Dry humour and deep thinking from a radical monk
David Burke’s Bookshelf – 07/07/21 issue of The Tuam Herald
When Mark Patrick Hederman was less than ten years old he had a mystical encounter with God, to whom he pledged eternal allegiance. That spiritual event turned him into a precocious child who later became one of the most extraordinary monks this country has ever sheltered, and probably the best known of modern times. A member of the Glenstal Abbey Benedictine community from his schooldays, his sonorous voice will be heard from time to time on the radio as he elucidates some point and he has the gift of making the most obscure theological issue seem utterly clear, at least while he is explaining it.
There is plenty of theology in his latest book, but let that not put any reader off. In a most unexpected blend of biography, social observation, Irish and Catholic church history, psychology and
theology — not to mention dry humour — he by turns informs, amuses and educates his reader and invites him or her to ponder deep truths. His unconventional thinking was nurtured by an unconventional upbringing — in Irish Catholic terms at least.
Though the name sounds German, Hederman derives from the Irish Ó hÉadroman, or lightfooted man. It originated in Co Clare, and legend says the first Ó hÉadroman was a ferryman for St
Senan. His branch managed to hold on to their lands despite not changing their religion, so Mark was born into a family of West Limerick “gentry”, most of whose friends were Protestant.
He did not attend school until the age of nine. This was because his American mother felt that children should not go to school until they wanted to.
The subtitle of the book is Life as a Limerick. The Limericks in this case are the Limerick Hunt, although the literary form comes in for attention later. He tells some fascinating and hilarious stories of the various upper-class types who populated his youth, some homegrown, others blow-ins from England. Escaping a Labour government, they created a short-lived world of glamour and excitement. They had their pecking order: for those without titles, army rank determined the order of precedence: a brigadier outranked a colonel who in turn was above a major. This determined when they would shoot at the game birds being driven their way.
This portrait of a class leads neatly into a chapter titled The New Aristocracy. And guess who they were: the quote “A pump in the yard, a bull in the field, a son in the priesthood” says it all. There was immense pressure on young men to become priests, and for decades the fear of being labelled a “spoiled priest” kept many an unfortunate behind the seminary walls.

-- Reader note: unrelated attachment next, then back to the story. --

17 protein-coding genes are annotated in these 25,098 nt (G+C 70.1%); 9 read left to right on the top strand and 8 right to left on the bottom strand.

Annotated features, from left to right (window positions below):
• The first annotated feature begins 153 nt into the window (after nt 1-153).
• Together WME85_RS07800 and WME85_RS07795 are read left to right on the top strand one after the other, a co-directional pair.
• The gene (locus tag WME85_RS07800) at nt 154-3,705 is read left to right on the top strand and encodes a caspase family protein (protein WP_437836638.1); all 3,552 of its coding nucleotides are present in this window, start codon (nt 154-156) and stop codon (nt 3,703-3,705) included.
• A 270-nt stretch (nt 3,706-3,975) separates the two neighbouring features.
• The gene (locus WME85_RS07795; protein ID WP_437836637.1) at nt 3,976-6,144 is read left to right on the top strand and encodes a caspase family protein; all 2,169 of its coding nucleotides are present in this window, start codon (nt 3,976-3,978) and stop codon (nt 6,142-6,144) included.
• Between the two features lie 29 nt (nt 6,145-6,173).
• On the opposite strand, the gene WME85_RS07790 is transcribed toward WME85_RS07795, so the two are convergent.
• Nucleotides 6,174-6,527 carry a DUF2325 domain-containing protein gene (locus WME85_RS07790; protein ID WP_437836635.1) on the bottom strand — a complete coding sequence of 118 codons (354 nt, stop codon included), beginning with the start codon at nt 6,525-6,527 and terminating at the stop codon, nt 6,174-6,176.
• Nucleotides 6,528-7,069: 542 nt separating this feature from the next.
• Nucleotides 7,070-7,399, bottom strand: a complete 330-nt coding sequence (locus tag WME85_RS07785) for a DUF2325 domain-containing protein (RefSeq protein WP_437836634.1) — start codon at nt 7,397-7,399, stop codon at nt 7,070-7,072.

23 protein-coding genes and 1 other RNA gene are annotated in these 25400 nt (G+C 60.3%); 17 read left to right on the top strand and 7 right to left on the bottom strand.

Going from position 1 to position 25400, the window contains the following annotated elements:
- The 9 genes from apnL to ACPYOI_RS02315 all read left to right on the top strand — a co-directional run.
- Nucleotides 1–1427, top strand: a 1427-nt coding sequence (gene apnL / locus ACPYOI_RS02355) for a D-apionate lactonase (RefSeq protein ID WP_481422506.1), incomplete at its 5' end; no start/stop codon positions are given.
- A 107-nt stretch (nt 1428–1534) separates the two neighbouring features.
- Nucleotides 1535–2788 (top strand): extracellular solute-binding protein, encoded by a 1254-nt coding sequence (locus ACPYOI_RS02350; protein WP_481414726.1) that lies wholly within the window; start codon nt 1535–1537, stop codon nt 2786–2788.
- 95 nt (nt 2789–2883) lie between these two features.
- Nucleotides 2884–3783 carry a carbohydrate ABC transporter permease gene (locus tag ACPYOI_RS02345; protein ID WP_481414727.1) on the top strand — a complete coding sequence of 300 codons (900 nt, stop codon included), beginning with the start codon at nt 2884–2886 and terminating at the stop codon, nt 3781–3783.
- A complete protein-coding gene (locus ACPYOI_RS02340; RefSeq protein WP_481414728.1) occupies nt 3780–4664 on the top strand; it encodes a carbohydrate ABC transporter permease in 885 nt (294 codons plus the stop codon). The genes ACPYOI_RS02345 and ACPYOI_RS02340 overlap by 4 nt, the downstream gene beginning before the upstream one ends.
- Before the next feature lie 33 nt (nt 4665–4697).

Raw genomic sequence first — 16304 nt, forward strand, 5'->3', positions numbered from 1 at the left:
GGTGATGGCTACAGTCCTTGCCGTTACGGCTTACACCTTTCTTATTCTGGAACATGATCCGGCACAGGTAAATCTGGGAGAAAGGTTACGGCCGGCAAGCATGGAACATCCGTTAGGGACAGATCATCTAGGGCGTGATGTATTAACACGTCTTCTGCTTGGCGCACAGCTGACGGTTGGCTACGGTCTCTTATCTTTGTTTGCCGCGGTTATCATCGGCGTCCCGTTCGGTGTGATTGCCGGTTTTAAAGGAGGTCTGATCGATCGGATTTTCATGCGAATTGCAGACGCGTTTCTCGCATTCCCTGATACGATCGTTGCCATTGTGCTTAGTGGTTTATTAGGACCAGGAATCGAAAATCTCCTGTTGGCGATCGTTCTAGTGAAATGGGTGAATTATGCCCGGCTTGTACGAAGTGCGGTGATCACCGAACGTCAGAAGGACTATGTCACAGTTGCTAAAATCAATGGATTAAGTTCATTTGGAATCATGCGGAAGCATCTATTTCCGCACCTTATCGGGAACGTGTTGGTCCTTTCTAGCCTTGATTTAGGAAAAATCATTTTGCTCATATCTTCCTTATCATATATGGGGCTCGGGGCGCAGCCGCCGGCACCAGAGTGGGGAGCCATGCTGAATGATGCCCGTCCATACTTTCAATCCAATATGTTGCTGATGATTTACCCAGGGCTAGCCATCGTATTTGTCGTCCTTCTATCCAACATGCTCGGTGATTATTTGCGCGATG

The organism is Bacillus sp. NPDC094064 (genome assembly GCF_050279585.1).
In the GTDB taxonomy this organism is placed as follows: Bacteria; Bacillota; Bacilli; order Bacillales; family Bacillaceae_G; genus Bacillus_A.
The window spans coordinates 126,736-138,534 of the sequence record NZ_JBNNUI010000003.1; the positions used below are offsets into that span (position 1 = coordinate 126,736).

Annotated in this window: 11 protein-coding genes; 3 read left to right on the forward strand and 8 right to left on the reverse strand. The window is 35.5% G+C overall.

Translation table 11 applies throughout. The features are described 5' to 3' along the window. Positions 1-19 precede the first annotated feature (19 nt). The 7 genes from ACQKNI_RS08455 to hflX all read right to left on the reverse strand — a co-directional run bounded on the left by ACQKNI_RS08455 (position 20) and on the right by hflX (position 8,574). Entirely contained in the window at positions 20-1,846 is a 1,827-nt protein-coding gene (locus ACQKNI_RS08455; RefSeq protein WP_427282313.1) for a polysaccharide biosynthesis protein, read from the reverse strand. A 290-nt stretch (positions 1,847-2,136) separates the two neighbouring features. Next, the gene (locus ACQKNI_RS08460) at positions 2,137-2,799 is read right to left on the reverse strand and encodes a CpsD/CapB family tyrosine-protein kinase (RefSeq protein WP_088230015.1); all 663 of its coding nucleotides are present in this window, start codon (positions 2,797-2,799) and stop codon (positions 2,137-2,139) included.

After ordination the pressure continued. With the consecration the central point of the Mass, the only channel for Jesus Christ to be present in the world, the priest in the words of St John Vianney “has the keys to the heavenly kingdom”.
Hederman says such total reliance on priestly hands “bred two kinds of pathology, one in the priest, the other in the people”. The priest is overwhelmed by his responsibility to provide such salvation during every waking moment of his life; the people regard him as a limitless resource on which to ventilate their fears and anxieties.
However, over a year of lockdowns, he says, has taught us that God does not need anyone’s hands or anyone’s ministry to reach out and touch one of God’s people.
For centuries the church has consisted of a hierarchy from the pope down, with even cardinals divided into three classes. Not that different from the West Limerick “gentry”. Furthermore, with the
decreasing influence of the church and the decline in vocations, he asks where is God to be found in the Ireland of today, adding that we are experiencing a spiritual famine. The answer is for the
people to reclaim the sense of being Church. It should resemble more the church of the first millennium, an inverted pyramid in which the People of God are primary and priests and prelate must exercise their leadership roles in service and together with others.
While Hederman’s is a radical voice, there is no doubting his dedication to what he calls his “lifelong and obsessional search for God”. He believes the Holy Spirit spoke to him during his childhood experience on Knockfierna (the Hill of Truth) in the shadow of which was his home.
Likewise, when he was elected Abbot of Glenstal, a position he did not want or seek, the Holy Spirit must have animated his fellow monks in their two-thirds vote. True to his maverick nature,
Brother Mark Patrick reluctantly agreed to being ordained a priest in order to fulfill the requirement for the office of Abbot.
His book is a sometimes confusing mélange of subjects, but its essential purpose is to drive along the search for God. It is a deceptively easy read in places, plunging into the profound when least expected, and it is very worthwhile for anyone who wants to be both entertained and stimulated.